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On the last stop of his cross-country tour in Nanaimo, Justin Trudeau threatened to ditch NAFTA, kicked out three protesters, and left the venue chased by a mob shouting “Stop Kinder Morgan!”
Seventeen hundred people packed the venue: those looking to snag the best real estate right behind the prime minister arrived at 3 a.m. But because of low ceilings at Nanaimo airport, Trudeau himself was almost an hour late.
When he finally arrived, some in the crowd had grown grouchy.
Much of the anger centered on the Kinder Morgan Trans Mountain pipeline expansion project, which proposes to triple the amount of crude oil pumped from Alberta to Burnaby. The plan calls for 980 kilometers of new pipeline, tripling the amount of bitumen — 890,000 barrels a day — that will be shipped through the Juan de Fuca Strait on its way to Asia.
“We’re going to get the Trans Mountain pipeline built,” Trudeau said on Thursday in Edmonton.
On Vancouver Island, Trudeau did not back down. Citing his rejection of Enbridge’s Northern Gateway pipeline, the prime minister argued that safe oilsands development is possible while committing to protect the B.C. coast and meet Canada’s Paris climate accord targets.
“Most Canadians understand we need to build a stronger economy while protecting the environment at the same time,” Trudeau said. He said he chose the Kinder Morgan pipeline because its oil would “arrive in a well-serviced, busy port with the capacity to deal with incidents and challenges.”
Torrance Coste, a campaigner for Wilderness Committee, said Trudeau can’t have it both ways on environmental protection. Seated behind the prime minister, he raised a bright yellow sign that said “climate leaders don’t build pipelines.”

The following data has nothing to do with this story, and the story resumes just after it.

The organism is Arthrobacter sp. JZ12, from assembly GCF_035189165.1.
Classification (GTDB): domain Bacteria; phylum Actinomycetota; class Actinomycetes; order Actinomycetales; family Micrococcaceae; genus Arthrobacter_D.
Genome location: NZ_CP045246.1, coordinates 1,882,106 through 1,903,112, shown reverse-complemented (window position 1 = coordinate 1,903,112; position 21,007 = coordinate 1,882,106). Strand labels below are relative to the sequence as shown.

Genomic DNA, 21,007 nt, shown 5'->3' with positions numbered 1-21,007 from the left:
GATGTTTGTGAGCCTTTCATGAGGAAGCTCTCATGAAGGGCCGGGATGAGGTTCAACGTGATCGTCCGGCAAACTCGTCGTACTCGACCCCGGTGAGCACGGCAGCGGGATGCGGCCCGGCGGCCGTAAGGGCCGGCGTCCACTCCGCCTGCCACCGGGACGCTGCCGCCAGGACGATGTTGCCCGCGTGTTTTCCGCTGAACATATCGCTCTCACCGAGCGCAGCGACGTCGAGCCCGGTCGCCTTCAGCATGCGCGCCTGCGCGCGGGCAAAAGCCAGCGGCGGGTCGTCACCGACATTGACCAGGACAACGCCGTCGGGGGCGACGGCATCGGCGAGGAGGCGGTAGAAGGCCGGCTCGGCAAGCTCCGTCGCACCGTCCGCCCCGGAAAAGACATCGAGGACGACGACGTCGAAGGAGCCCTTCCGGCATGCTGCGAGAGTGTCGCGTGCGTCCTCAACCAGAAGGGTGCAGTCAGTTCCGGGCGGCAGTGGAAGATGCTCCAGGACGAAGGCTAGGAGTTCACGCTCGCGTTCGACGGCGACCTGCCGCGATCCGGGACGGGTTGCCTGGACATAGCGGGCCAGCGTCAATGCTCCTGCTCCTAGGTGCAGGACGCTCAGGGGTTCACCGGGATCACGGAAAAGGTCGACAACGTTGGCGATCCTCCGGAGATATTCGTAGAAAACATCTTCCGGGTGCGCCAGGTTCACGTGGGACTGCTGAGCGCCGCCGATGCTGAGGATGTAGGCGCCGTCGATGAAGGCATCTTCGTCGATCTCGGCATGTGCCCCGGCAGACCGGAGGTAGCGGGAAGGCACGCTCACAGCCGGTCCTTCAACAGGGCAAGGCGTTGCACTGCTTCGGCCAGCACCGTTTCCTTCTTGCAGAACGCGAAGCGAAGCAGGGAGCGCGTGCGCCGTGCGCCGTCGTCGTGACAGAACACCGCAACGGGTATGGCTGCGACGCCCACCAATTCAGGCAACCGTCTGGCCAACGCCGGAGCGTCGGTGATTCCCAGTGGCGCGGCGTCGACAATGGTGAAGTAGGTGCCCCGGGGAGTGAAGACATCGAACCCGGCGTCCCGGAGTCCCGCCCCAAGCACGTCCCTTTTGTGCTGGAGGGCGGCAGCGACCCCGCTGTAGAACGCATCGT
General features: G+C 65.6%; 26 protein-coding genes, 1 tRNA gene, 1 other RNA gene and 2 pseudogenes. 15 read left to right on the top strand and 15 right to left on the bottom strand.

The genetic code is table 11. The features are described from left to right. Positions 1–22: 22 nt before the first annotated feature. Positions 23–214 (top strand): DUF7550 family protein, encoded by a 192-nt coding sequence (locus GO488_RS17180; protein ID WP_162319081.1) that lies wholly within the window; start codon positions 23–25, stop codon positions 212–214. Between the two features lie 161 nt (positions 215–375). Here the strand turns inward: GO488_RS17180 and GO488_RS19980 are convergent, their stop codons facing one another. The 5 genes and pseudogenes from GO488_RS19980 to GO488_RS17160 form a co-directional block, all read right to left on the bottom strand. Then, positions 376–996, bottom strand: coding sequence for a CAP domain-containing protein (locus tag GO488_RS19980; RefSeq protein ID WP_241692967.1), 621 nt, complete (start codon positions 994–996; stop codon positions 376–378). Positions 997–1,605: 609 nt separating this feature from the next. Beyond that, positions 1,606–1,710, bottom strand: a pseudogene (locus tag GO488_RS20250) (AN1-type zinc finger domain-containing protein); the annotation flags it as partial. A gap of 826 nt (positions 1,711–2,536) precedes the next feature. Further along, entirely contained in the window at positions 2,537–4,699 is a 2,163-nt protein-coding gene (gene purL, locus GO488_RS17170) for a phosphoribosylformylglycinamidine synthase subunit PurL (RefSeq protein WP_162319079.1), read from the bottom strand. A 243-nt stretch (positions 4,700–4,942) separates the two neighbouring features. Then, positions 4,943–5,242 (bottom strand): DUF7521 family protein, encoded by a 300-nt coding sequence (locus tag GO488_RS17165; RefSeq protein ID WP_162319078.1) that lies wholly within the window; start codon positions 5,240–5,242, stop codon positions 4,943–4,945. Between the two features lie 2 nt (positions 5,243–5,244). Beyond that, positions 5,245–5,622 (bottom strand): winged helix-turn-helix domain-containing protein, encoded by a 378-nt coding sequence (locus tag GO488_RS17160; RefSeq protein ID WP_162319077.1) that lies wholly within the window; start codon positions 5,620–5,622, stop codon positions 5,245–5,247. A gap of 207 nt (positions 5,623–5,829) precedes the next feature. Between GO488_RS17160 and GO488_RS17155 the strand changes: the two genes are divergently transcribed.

“I’m getting sick of his view, ‘We don’t have to choose between the environment and the economy’ when the economy he’s talking about is growing the tar sands," he said. "That’s an economy that poisons Indigenous waterways and pushes endangered species to the brink, all to destabilize the atmosphere and threaten the future of every living thing on this planet. When he’s talking about that economy, he does have to choose.”
But environmentalists were not the only frustrated negotiators in the room. After a week of largely fruitless NAFTA talks in Montreal, the prime minister issued his firmest threat yet about the stalled trade negotiations.
“Canada is prepared to walk away from NAFTA if the United States proposes a bad deal,” he said. “Canada is not going to be pushed around.”
Trudeau took two questions each about housing affordability and the summer job “values test.” He received one question about fish farm “evictions” from Indigenous land, but declined to call on the Tlowitsis Nation, who planned on pressing him to support their campaign against big aquaculture on Vancouver Island.
“We just announced the creation of a panel to dig into the science, the data, to get a proper understanding of how we move forward,” Trudeau said. He promised any path forward would draw heavily on local Indigenous knowledge.
But this answer left the Tlowitsis members unsatisfied. With two questions to go, they stood up and left the room, singing, while the prime minister pretended not to notice. He snapped back to attention when an empty plastic bottle was thrown at his chair.
“We are anti-pipeline, anti-LNG, anti-fish farm. He doesn’t want to hear us. He saw all of us, in our regalia, and he didn’t call on a single one of us,” said Tsastilqualus, who is from the Ma’amtagila territories.
“His answer [about fisheries] was a lie. The moment they can cut out the people, they’ll cut out all the jobs, all the people.”
-- with files from Ed Ngai